June 2, 2023
Chaos at Navrongo polling station

The voting process in the National Democratic Congress elections in the Navrongo Central constituency in the Upper East Region hit a snag after concerns about ink dents in ballots papers were raised.

The process which already suffered a delay in the dispatch of ballot papers in the morning was stopped barely an hour into it.

There was pandemonium in the NH1 Hall at the C.K Tedam University of Technology and Applied Sciences where delegates gathered to elect a new constituency leadership.

A section of aspirants and their supporters kicked against the use of the ballot papers, saying it could affect a free and fair election.

The Navrongo central constituency has the highest number of aspirants of 79 vying for 17 positions with 1,167 delegates overflowing the polling centre to cast their vote.

By 7am, hundreds of the delegates had gathered to participate in the exercise but the delay in the supply of the voting material slowed the process.

After hours of uneasy wait, a section of aspirants and their supporters began to raise concerns over the delay, yelling about the possibility of it impacting a free and fair election process.

They said some of the aspirants, who are able to afford, were taking advantage of the delay to engage in vote buying which could impact the quality of leaders elected.

Fausta Avio, an aspiring constituency organizer, said the delay could affect the electoral process.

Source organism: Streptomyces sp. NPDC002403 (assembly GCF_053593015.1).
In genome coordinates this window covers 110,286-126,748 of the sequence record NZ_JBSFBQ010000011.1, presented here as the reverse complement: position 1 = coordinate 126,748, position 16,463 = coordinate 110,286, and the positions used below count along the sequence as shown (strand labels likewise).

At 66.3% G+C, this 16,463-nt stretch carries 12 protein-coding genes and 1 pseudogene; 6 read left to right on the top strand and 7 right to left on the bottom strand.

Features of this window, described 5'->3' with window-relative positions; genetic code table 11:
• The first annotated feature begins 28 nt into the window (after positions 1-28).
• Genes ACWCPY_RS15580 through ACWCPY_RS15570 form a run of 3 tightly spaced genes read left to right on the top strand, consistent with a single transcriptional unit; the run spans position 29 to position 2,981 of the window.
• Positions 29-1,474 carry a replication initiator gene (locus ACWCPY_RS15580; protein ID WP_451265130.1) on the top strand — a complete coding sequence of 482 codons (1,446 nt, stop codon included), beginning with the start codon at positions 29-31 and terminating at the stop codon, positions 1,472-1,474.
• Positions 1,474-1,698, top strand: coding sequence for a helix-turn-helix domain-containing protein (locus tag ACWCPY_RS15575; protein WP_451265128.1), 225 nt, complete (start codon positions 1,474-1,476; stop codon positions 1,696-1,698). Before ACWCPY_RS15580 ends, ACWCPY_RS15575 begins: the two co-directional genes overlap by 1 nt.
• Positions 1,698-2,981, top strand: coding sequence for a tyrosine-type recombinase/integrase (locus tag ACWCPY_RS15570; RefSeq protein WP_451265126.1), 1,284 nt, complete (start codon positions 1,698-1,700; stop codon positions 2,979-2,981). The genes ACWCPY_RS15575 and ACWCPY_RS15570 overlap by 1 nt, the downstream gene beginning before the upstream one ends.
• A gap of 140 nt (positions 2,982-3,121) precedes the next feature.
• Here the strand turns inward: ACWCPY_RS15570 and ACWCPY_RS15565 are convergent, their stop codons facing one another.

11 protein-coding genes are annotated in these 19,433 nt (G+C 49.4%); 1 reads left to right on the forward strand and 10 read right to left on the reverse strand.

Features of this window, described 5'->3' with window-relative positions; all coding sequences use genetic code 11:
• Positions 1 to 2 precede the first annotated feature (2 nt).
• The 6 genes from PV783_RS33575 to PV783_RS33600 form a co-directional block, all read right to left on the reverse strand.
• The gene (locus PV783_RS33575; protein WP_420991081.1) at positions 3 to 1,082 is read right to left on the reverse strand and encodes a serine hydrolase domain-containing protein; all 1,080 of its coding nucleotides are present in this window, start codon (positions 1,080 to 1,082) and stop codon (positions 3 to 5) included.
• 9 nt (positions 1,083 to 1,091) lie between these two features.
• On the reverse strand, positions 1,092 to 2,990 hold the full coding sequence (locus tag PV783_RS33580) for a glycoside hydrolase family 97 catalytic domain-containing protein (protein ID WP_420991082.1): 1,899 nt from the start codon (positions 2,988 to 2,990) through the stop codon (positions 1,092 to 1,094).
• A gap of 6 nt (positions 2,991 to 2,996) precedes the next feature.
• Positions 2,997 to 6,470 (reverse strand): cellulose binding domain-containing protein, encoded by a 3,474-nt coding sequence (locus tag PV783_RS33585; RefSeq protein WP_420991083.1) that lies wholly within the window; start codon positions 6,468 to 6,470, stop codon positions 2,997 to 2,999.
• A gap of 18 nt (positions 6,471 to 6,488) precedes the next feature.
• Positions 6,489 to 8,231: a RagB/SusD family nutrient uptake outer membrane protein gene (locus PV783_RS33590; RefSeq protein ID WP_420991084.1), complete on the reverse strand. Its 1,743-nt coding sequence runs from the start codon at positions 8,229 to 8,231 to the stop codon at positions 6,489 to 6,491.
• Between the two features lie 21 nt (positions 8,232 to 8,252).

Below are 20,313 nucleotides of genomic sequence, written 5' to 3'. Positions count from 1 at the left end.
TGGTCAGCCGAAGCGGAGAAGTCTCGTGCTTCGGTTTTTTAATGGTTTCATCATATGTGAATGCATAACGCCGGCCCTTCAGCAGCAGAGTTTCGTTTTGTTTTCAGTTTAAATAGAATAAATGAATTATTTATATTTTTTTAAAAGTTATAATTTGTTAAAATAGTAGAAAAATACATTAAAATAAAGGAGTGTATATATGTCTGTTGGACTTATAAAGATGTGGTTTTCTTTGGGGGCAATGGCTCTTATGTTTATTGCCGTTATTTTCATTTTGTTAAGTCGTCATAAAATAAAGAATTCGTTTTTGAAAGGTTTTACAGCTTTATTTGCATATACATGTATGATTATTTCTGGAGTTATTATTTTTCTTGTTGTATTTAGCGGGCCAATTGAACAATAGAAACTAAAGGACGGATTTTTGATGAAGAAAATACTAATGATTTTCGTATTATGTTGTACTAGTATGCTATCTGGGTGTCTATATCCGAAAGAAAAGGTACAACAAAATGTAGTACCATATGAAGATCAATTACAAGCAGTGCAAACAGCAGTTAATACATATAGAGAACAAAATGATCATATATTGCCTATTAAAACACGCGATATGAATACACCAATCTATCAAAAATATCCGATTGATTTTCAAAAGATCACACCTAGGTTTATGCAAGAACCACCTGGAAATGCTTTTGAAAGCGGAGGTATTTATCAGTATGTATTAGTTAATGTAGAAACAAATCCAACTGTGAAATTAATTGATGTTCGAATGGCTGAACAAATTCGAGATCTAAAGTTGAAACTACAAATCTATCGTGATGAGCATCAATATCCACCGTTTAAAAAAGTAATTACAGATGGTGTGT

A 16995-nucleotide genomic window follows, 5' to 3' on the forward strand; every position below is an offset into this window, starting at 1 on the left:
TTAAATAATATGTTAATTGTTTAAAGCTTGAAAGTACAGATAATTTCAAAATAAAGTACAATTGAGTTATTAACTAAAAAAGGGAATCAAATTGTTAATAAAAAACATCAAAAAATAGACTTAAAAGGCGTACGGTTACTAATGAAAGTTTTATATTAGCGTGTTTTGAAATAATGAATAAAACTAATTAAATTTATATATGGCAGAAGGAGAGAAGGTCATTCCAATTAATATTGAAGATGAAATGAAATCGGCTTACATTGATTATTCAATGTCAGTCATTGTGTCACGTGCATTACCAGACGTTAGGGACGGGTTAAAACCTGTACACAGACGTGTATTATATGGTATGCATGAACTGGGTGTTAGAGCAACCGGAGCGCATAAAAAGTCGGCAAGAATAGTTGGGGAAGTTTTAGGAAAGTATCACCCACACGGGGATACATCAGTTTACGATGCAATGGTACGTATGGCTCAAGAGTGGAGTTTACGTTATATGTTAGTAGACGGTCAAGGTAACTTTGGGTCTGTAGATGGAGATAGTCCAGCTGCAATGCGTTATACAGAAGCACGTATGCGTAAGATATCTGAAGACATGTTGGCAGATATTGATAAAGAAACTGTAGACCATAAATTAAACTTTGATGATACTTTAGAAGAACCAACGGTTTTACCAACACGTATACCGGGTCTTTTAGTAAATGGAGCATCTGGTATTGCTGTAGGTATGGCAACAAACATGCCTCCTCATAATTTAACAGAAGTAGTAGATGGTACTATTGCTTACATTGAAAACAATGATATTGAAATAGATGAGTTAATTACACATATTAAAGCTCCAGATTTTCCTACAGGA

“It is fifteen pass twelve and there are no ballots, nobody is giving us a reason why the ballots are not in. It has given way for people to buy the elections. We need a free and fair elections, but this cannot bring free and fair elections,” he said.

He said the constituency elections directorate failed to communicate the challenge to aspirants, saying any compromise the delay has on the election would impact the party’s fortunes in the 2024 general elections.

Alhassan Abubakarsu Waidu, a deputy communications officer aspirant, shared similar concerns. For him, the inability on the part of the party to deal with smaller challenges at the constituency level could affect its preparations towards the general elections in 2024.

“As at now that we are talking, it is 12:18 pm we’ve not been able to start and nobody has communicated to us. So, we’re saying that it is indicating to us that monumentally if care is not taken, what has happened to us in 2020 will replicate itself in 2024,” he noted.

Technical hitch:

The delay in the voting process flared up tensions at the polling centre.

Supporters of aspirants who felt threatened by what they said were ‘vote buying’ attempts, mounted pressure on the elections committee members to produce the ballot papers or risk a disruption of the voting process.

The Police were called in to restore calm.

Martin Aberba, the acting constituency director of elections, explained to the aspirants and delegates that the delay was due to technical hitches which the party structure at the regional level was working to resolve.

He, however, shot down concerns that the delay could create grounds for vote buying to thrive thereby affecting the calibre of leaders elected.

“Their concerns are genuine because we expected that by now, the ballots would’ve been in but due to some technical hitches, we couldn’t get them in place as planned.”

“We understand their frustration, but we are pleading with them to exercise some bit of patience.”

“I don’t agree with that position that there’s voting buying at the polling centre. If there was vote buying, that would have been destroyed ago and not here,” he dismissed the allegations. 

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